The role of magical thinking in forecasting the future

O. Stavrova, Andrea Meckel

Research output: Contribution to journalArticleScientificpeer-review

Abstract

This article explores the role of magical thinking in the subjective probabilities of future chance events. In five experiments, we show that individuals tend to predict a more lucky future (reflected in probability judgements of lucky and unfortunate chance events) for someone who happened to purchase a product associated with a highly moral person than for someone who unknowingly purchased a product associated with a highly immoral person. In the former case, positive events were considered more likely than negative events, whereas in the latter case, the difference in the likelihood judgement of positive and negative events disappeared or even reversed. Our results indicate that this effect is unlikely to be driven by participants' immanent justice beliefs, the availability heuristic, or experimenter demand. Finally, we show that individuals rely more heavily on magical thinking when their need for control is threatened, thus suggesting that lack of control represents a factor in driving magical thinking in making predictions about the future.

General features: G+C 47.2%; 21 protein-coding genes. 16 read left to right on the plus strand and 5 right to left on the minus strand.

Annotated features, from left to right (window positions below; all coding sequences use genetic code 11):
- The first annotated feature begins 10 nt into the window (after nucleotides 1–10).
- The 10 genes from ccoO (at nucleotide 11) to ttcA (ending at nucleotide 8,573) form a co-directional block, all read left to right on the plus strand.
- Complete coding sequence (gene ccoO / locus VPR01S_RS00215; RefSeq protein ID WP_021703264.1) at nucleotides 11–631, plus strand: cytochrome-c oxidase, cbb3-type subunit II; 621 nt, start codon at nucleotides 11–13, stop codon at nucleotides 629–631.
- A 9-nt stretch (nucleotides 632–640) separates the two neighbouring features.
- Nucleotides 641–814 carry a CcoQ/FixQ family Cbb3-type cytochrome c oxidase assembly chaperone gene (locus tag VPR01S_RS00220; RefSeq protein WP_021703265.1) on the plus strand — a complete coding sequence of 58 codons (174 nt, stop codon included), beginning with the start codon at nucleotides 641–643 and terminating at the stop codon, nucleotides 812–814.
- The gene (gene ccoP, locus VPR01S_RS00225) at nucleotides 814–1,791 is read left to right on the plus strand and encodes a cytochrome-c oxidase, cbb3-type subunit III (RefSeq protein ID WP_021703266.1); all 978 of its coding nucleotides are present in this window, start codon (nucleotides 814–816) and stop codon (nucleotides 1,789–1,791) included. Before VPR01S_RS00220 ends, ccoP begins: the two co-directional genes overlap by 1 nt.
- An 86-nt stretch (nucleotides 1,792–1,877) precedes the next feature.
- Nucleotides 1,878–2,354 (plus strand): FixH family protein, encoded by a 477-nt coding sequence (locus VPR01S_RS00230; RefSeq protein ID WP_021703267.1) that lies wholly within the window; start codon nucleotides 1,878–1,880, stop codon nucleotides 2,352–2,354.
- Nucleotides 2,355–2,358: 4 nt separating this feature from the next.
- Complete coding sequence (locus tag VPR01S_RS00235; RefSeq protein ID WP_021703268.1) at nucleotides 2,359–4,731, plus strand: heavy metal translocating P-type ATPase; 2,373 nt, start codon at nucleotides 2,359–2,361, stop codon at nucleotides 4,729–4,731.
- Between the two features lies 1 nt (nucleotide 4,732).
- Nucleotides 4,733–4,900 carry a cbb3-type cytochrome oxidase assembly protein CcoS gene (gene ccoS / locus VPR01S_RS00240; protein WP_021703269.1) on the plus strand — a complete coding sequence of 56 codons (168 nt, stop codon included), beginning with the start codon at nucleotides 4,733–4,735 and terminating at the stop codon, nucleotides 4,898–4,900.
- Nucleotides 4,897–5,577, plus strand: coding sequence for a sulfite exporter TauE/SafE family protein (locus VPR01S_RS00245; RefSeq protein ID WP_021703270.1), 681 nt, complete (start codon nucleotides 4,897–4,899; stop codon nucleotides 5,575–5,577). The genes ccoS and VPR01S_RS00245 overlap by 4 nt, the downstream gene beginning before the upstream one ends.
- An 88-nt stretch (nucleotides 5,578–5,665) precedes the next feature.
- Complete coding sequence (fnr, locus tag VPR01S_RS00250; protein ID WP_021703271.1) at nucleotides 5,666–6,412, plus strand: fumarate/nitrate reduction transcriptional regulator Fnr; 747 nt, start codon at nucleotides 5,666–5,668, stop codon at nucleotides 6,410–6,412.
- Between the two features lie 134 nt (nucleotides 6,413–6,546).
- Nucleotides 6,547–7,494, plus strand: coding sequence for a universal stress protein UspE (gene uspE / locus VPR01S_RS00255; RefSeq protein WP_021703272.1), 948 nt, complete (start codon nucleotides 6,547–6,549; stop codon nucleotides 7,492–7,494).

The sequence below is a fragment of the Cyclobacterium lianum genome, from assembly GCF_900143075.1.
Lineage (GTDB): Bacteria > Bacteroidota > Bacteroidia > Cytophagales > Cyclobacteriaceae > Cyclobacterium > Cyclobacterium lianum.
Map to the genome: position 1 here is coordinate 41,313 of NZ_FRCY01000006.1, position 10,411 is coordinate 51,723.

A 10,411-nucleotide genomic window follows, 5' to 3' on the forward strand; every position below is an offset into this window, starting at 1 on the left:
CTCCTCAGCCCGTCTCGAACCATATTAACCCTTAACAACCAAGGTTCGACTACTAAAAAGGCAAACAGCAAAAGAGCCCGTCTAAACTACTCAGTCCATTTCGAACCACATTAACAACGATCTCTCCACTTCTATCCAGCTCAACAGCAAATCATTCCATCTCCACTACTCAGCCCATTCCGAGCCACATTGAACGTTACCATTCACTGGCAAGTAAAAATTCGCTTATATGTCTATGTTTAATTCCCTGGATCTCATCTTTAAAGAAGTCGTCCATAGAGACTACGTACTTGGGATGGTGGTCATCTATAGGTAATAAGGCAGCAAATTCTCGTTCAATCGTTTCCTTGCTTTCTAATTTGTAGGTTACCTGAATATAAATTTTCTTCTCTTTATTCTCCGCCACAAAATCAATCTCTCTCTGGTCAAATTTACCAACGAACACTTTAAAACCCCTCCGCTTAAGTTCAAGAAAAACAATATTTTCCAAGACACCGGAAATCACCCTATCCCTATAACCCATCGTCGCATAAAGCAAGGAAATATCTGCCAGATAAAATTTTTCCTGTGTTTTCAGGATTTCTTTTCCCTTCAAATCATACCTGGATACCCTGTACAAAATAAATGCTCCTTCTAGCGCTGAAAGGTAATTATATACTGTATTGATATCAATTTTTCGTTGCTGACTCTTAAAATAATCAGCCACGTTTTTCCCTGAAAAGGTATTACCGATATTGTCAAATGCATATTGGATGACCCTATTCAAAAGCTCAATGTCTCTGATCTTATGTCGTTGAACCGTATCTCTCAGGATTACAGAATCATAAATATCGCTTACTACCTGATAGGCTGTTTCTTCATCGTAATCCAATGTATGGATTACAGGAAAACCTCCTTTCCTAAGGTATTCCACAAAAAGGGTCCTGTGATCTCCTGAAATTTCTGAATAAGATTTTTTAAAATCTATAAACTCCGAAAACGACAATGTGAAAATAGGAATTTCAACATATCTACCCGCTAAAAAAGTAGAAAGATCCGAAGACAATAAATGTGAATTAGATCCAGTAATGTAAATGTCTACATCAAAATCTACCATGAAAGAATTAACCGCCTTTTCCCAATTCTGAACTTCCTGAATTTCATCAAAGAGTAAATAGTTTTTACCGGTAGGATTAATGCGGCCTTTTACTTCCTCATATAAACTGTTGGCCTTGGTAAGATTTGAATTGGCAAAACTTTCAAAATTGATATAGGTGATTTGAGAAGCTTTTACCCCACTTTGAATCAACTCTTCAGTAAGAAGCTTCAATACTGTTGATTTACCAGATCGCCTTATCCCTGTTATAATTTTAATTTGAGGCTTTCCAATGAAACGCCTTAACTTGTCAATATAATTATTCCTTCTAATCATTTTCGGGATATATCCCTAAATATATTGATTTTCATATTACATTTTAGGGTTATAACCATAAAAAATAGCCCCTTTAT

Original languageEnglish
Pages (from-to)148–168
JournalBritish Journal of Psychology
Volume108
Issue number1
DOIs
Publication statusPublished - 2017

Cite this

Stavrova, O. ; Meckel, Andrea. / The role of magical thinking in forecasting the future. In: British Journal of Psychology. 2017 ; Vol. 108, No. 1. pp. 148–168.
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The role of magical thinking in forecasting the future. / Stavrova, O.; Meckel, Andrea.

In: British Journal of Psychology, Vol. 108, No. 1, 2017, p. 148–168.

Research output: Contribution to journalArticleScientificpeer-review

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